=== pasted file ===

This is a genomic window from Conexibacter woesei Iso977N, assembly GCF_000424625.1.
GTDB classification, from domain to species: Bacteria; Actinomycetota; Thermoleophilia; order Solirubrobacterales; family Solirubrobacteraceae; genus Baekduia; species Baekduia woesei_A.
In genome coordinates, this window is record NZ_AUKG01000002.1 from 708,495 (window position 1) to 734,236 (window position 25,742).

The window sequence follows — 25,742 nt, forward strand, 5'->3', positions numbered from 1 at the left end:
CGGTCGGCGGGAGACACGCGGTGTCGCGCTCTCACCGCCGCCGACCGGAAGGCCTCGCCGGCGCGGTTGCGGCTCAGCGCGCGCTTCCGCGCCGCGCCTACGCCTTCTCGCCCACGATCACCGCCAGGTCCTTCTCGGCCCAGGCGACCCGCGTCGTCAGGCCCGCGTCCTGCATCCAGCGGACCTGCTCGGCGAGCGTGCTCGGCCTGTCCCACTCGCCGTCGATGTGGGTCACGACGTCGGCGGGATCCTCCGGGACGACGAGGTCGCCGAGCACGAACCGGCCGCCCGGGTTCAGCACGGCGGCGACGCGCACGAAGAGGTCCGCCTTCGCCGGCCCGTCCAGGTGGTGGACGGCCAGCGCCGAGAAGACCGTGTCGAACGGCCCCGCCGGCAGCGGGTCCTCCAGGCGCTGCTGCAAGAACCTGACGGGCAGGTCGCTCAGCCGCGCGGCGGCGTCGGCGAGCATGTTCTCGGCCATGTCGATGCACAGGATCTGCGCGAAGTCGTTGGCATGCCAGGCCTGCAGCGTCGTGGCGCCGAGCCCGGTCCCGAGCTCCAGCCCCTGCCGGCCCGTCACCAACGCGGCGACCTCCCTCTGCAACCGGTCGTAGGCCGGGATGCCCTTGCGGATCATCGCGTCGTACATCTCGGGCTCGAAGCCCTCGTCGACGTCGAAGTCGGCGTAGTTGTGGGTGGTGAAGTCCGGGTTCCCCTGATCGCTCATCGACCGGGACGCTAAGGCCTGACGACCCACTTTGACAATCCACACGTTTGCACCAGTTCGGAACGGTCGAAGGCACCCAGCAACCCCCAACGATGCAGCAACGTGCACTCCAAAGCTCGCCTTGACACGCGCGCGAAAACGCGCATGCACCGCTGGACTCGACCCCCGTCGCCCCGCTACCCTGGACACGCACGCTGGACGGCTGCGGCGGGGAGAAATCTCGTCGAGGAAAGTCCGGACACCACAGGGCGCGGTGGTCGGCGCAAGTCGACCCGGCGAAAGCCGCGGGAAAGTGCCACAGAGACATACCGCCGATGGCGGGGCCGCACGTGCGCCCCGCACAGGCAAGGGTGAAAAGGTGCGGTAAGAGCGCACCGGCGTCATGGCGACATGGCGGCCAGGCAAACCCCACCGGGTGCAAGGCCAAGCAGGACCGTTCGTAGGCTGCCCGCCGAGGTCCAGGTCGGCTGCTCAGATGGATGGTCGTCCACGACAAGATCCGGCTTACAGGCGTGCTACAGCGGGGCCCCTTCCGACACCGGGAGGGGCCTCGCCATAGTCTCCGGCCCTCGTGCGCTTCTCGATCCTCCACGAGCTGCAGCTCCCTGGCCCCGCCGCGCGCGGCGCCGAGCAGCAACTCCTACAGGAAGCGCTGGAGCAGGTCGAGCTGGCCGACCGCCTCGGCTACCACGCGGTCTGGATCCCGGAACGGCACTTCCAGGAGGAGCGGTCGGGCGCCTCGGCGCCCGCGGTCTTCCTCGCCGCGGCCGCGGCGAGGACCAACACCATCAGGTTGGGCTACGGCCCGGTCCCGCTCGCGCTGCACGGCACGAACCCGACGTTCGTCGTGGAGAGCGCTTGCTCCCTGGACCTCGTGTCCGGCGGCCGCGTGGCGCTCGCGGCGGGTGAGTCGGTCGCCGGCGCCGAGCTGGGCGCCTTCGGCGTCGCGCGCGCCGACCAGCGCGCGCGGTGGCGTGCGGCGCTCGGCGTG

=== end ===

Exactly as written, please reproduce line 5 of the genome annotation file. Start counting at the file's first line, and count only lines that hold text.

CGGTCGGCGGGAGACACGCGGTGTCGCGCTCTCACCGCCGCCGACCGGAAGGCCTCGCCGGCGCGGTTGCGGCTCAGCGCGCGCTTCCGCGCCGCGCCTACGCCTTCTCGCCCACGATCACCGCCAGGTCCTTCTCGGCCCAGGCGACCCGCGTCGTCAGGCCCGCGTCCTGCATCCAGCGGACCTGCTCGGCGAGCGTGCTCGGCCTGTCCCACTCGCCGTCGATGTGGGTCACGACGTCGGCGGGATCCTCCGGGACGACGAGGTCGCCGAGCACGAACCGGCCGCCCGGGTTCAGCACGGCGGCGACGCGCACGAAGAGGTCCGCCTTCGCCGGCCCGTCCAGGTGGTGGACGGCCAGCGCCGAGAAGACCGTGTCGAACGGCCCCGCCGGCAGCGGGTCCTCCAGGCGCTGCTGCAAGAACCTGACGGGCAGGTCGCTCAGCCGCGCGGCGGCGTCGGCGAGCATGTTCTCGGCCATGTCGATGCACAGGATCTGCGCGAAGTCGTTGGCATGCCAGGCCTGCAGCGTCGTGGCGCCGAGCCCGGTCCCGAGCTCCAGCCCCTGCCGGCCCGTCACCAACGCGGCGACCTCCCTCTGCAACCGGTCGTAGGCCGGGATGCCCTTGCGGATCATCGCGTCGTACATCTCGGGCTCGAAGCCCTCGTCGACGTCGAAGTCGGCGTAGTTGTGGGTGGTGAAGTCCGGGTTCCCCTGATCGCTCATCGACCGGGACGCTAAGGCCTGACGACCCACTTTGACAATCCACACGTTTGCACCAGTTCGGAACGGTCGAAGGCACCCAGCAACCCCCAACGATGCAGCAACGTGCACTCCAAAGCTCGCCTTGACACGCGCGCGAAAACGCGCATGCACCGCTGGACTCGACCCCCGTCGCCCCGCTACCCTGGACACGCACGCTGGACGGCTGCGGCGGGGAGAAATCTCGTCGAGGAAAGTCCGGACACCACAGGGCGCGGTGGTCGGCGCAAGTCGACCCGGCGAAAGCCGCGGGAAAGTGCCACAGAGACATACCGCCGATGGCGGGGCCGCACGTGCGCCCCGCACAGGCAAGGGTGAAAAGGTGCGGTAAGAGCGCACCGGCGTCATGGCGACATGGCGGCCAGGCAAACCCCACCGGGTGCAAGGCCAAGCAGGACCGTTCGTAGGCTGCCCGCCGAGGTCCAGGTCGGCTGCTCAGATGGATGGTCGTCCACGACAAGATCCGGCTTACAGGCGTGCTACAGCGGGGCCCCTTCCGACACCGGGAGGGGCCTCGCCATAGTCTCCGGCCCTCGTGCGCTTCTCGATCCTCCACGAGCTGCAGCTCCCTGGCCCCGCCGCGCGCGGCGCCGAGCAGCAACTCCTACAGGAAGCGCTGGAGCAGGTCGAGCTGGCCGACCGCCTCGGCTACCACGCGGTCTGGATCCCGGAACGGCACTTCCAGGAGGAGCGGTCGGGCGCCTCGGCGCCCGCGGTCTTCCTCGCCGCGGCCGCGGCGAGGACCAACACCATCAGGTTGGGCTACGGCCCGGTCCCGCTCGCGCTGCACGGCACGAACCCGACGTTCGTCGTGGAGAGCGCTTGCTCCCTGGACCTCGTGTCCGGCGGCCGCGTGGCGCTCGCGGCGGGTGAGTCGGTCGCCGGCGCCGAGCTGGGCGCCTTCGGCGTCGCGCGCGCCGACCAGCGCGCGCGGTGGCGTGCGGCGCTCGGCGTG